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UserTesting, a company that helps organizations test their products and services with end users, announced today the latest updates to its Human Insights Platform. These updates include a new feature called Friction Detection.
Friction Detection uses machine learning to analyze video recordings of user sessions and identify moments when users encounter difficulty or confusion while performing a task or navigating a workflow. The feature aims to help product designers and developers pinpoint areas that need improvement and enhance the overall user experience.
The announcement comes after UserTesting went private in a $1.3 billion deal in October 2022, in which it merged with UserZoom, another user experience testing company. The merger, which was completed on April 3, combined UserTesting’s video-based approach with UserZoom’s various tools for measuring user behavior and feedback.
Andy MacMillan, CEO of UserTesting, said in an interview with VentureBeat that the merger would enable the company to offer a more comprehensive view of user experience and generate more data for its machine learning capabilities.
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“The idea of the platform is to have more transaction volume and more test data, which is really interesting for our machine learning prospects,” he said.
UserTesting is one of several new companies that use machine learning to augment human insights and provide more actionable recommendations for product development. Others include FullStory, which analyzes user interactions on websites and apps, and ContentSquare, which tracks user behavior across digital channels.
Why friction detection is much more than sentiment analysis
There are several reasons why a company would use a service like UserTesting in the first place.
Sometimes it’s to learn about how users feel about a product or service. According to MacMillan, often it’s also about understanding the user experience overall. While sentiment is important, as it can identify if a user is happy or perhaps angry about the experience, there are many factors that can lead to that sentiment. For example, if a user experiences friction in a process, that is, some kind of barrier or hurdle that makes the process harder or perhaps less enjoyable to execute, that’s not a good thing. Friction could also potentially mean a user is not able to complete a process like a purchase, which ultimately means less revenue for a vendor.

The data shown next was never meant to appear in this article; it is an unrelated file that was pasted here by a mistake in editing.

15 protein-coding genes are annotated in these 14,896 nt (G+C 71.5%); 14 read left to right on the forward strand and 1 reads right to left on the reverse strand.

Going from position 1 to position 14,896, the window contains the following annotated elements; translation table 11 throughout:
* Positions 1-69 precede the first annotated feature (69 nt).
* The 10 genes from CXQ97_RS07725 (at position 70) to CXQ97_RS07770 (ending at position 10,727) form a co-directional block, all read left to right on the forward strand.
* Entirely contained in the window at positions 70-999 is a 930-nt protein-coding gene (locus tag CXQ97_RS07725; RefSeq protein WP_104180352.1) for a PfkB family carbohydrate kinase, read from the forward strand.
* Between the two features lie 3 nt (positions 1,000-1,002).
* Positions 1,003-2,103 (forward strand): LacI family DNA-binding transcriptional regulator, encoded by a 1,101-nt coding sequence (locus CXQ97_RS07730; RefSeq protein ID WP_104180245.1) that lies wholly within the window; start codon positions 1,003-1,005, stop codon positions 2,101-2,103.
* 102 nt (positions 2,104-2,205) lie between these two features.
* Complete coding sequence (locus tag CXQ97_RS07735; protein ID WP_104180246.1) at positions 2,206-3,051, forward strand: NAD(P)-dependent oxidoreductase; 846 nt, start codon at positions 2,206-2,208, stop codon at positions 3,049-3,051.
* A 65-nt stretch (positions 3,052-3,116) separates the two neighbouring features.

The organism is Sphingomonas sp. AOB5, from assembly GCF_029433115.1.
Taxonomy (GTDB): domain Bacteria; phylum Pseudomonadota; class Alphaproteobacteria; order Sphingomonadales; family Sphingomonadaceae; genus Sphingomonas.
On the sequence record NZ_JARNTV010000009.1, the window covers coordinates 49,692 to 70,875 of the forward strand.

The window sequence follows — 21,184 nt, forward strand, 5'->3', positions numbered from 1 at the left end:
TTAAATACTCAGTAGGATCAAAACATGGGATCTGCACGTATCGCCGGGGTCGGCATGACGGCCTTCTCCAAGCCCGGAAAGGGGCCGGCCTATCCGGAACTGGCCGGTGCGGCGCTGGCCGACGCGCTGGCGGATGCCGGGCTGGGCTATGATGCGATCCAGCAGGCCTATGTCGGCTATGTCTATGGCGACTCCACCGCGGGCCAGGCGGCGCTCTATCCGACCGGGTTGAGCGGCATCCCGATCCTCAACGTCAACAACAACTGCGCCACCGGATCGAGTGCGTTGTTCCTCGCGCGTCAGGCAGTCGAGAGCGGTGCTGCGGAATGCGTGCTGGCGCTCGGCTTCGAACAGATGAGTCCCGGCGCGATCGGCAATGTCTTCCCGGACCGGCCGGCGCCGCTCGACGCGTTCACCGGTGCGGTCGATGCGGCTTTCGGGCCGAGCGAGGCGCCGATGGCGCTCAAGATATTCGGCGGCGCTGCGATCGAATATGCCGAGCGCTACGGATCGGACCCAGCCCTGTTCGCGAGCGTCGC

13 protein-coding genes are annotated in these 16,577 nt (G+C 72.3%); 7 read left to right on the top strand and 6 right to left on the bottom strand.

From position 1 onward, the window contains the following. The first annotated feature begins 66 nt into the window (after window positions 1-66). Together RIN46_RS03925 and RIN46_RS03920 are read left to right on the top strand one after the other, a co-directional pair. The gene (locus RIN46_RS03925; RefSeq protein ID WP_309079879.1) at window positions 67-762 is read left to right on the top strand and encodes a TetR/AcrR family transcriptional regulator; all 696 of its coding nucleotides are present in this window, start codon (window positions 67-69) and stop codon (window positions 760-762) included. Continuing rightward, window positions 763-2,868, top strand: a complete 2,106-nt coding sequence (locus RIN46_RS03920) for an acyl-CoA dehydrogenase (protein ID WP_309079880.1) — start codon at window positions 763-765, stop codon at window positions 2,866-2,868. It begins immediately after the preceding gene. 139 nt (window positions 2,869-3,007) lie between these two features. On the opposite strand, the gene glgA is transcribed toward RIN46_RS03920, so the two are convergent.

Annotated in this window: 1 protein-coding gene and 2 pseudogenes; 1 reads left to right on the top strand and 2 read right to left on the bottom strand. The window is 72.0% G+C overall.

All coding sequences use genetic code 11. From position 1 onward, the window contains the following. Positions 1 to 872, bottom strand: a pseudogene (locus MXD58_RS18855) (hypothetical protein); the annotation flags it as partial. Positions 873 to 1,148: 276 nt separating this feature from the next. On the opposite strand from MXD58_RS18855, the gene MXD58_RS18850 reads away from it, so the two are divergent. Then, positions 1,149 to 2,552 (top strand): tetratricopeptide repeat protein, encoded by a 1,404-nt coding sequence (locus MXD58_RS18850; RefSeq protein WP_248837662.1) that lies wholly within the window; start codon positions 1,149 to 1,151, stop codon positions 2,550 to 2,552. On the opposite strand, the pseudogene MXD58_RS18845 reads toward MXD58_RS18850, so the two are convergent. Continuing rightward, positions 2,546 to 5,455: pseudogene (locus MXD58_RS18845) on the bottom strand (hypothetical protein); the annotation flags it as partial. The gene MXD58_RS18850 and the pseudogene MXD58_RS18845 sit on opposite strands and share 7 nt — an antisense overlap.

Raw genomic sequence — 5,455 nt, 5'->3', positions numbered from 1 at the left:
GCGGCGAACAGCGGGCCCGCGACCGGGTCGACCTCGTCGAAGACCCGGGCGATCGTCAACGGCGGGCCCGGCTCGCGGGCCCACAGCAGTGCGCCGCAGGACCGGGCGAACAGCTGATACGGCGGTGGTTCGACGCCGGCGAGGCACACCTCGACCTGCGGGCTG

To date, the way that companies found the points of friction was by manually searching for them in a testing video where the user had trouble. But that’s not a scalable approach.
MacMillan said that what UserTesting discovered is that with the large volume of data it has, it could build a machine learning model to detect the friction. The model can analyze and determine where it is that the user conducting a test ran into trouble trying to complete a task. The attributes that could indicate friction are excessive scrolling or clicking behavior and other forms of delayed activities that don’t lead the user to the next step in a workflow.
“It’s one of these things where we need to boil it down to something simple, which is, the user is frustrated and not finding what they’re looking for,” MacMillan said. “What we’re really doing is helping people to zoom in to those moments.”
How friction detection works
The UserTesting system has long had an approach known as interactive path flows, which track the user journey as they go through testing.
MacMillan said that UserTesting first overlaid basic sentiment analysis on top of the path flow with a color-coded system of red, yellow and green indicating user satisfaction. The next piece is something UserTesting refers to as an intent path. This defines the intent the user has when they are using a service, whether they are shopping or just collecting information. The friction detection is the new piece on top. It identifies where a user is struggling as they go through the path flow.
The friction detection machine learning model is a combination of using multiple assets within the UserTesting interactive path flow portfolio and applying an analysis.
“The whole goal here is to take a bunch of different assets that we’ve had available in our customer experience narratives and deliver them in a simple straightforward way to somebody who’s maybe not an experienced researcher to show them where people struggled,” MacMillan said. “The power of machine learning and where we’re going is actually to take complicated things to make them feel simple.”
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